David Beatty, 1st Earl Beatty (1871-1936)

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David Beatty, 1st Earl Beatty (1871-1936)
As a young man David Beatty pursued an extremely swift and successful career in the British Navy. In 1910 he became the youngest admiral since Nelson, and was made commander-in-chief of the Grand Fleet during the crucial years of the First World War. The Armistice and the collapse of Germany robbed him, he believed, of the 'glorious achievement' he had expected - the destruction of the German High Sea Fleet. Both Beatty and his wife thought the portrait was a bad likeness. Beatty even offered to sit again for William Orpen to correct the painting, but this idea was firmly resisted. Orpen himself, however, admitted to being a little colour blind – he saw red as pink and tried to correct this in his pictures, but was still criticised for making his sitters look too ruddy.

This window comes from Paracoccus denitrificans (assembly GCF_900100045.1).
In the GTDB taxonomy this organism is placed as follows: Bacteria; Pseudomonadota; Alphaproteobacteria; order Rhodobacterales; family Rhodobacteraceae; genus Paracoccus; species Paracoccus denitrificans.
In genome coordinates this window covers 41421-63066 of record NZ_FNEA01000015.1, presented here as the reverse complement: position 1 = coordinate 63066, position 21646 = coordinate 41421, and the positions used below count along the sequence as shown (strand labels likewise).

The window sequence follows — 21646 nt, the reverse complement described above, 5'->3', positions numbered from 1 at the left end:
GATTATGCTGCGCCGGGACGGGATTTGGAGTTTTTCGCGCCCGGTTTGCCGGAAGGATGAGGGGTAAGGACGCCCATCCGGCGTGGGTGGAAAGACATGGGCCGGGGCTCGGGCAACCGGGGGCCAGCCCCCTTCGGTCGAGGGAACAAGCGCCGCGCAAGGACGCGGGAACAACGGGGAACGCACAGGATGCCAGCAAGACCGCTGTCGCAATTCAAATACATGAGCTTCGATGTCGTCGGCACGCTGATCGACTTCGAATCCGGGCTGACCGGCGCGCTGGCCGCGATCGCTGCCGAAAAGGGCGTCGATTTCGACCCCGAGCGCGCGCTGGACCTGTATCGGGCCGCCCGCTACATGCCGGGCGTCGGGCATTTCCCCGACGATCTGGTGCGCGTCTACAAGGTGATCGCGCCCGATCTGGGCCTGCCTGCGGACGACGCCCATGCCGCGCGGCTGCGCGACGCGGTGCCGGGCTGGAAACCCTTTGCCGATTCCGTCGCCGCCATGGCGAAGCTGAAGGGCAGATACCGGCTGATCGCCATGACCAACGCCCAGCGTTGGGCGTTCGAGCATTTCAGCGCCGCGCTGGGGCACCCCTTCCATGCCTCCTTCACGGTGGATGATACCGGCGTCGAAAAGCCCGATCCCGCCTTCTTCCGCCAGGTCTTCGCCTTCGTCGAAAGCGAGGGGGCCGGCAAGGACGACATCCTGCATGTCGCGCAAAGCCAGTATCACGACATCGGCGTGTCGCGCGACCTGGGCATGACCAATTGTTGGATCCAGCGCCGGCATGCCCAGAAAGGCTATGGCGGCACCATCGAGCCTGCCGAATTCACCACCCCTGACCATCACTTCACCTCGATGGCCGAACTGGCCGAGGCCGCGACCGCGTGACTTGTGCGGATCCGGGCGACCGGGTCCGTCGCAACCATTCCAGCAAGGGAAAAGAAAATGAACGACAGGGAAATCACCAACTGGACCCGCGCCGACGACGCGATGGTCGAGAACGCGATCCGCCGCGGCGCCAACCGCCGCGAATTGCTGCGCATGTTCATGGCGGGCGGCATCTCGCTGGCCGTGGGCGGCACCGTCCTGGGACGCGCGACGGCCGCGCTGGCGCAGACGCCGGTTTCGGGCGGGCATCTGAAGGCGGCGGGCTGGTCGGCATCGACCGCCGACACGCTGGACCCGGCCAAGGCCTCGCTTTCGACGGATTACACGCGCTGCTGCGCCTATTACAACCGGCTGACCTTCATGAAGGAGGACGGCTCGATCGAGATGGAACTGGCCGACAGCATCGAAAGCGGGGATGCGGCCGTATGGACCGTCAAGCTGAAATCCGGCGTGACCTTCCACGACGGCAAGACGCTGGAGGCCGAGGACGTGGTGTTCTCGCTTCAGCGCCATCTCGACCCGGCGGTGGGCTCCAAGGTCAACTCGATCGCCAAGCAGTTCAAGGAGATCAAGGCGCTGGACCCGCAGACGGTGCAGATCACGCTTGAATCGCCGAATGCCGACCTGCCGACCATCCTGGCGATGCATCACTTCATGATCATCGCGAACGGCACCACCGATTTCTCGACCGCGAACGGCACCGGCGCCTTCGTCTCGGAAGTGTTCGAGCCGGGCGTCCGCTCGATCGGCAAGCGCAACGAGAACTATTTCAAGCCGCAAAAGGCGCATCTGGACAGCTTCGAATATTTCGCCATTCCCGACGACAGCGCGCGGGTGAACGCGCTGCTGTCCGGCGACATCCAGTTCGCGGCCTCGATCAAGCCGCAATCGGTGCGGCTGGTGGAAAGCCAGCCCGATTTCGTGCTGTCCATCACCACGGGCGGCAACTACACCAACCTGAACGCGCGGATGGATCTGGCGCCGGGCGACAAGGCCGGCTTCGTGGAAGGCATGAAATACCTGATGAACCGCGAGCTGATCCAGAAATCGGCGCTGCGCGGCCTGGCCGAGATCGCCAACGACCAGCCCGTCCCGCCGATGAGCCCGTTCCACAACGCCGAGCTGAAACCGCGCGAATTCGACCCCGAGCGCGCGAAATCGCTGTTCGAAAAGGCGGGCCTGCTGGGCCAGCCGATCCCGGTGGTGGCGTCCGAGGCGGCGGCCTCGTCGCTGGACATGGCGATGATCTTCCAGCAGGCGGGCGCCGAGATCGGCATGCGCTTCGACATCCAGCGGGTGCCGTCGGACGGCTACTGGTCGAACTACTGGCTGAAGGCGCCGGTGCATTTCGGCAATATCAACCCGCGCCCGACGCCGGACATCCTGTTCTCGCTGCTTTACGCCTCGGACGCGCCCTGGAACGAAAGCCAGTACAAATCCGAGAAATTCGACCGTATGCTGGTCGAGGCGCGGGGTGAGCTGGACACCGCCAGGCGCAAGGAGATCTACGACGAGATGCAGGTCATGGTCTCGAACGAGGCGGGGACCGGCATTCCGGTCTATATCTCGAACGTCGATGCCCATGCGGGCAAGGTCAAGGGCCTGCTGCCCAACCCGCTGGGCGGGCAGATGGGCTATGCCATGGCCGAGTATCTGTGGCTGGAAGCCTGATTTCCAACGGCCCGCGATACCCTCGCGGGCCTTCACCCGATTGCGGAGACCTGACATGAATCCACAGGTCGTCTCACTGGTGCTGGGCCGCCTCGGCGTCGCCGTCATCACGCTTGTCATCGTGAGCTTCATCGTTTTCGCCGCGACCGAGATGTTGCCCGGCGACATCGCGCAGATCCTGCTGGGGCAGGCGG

Glossary Open


The end of a war, when the parties involved agree to stop fighting. ‘The Armistice’ refers to the end of World War I, on November 11, 1918.



  • Acc. No. PG 1036
  • Medium Oil on canvas
  • Size 76.20 x 63.50 cm (framed: 87.50 x 75.00 x 3.50 cm)
  • Credit Purchased 1926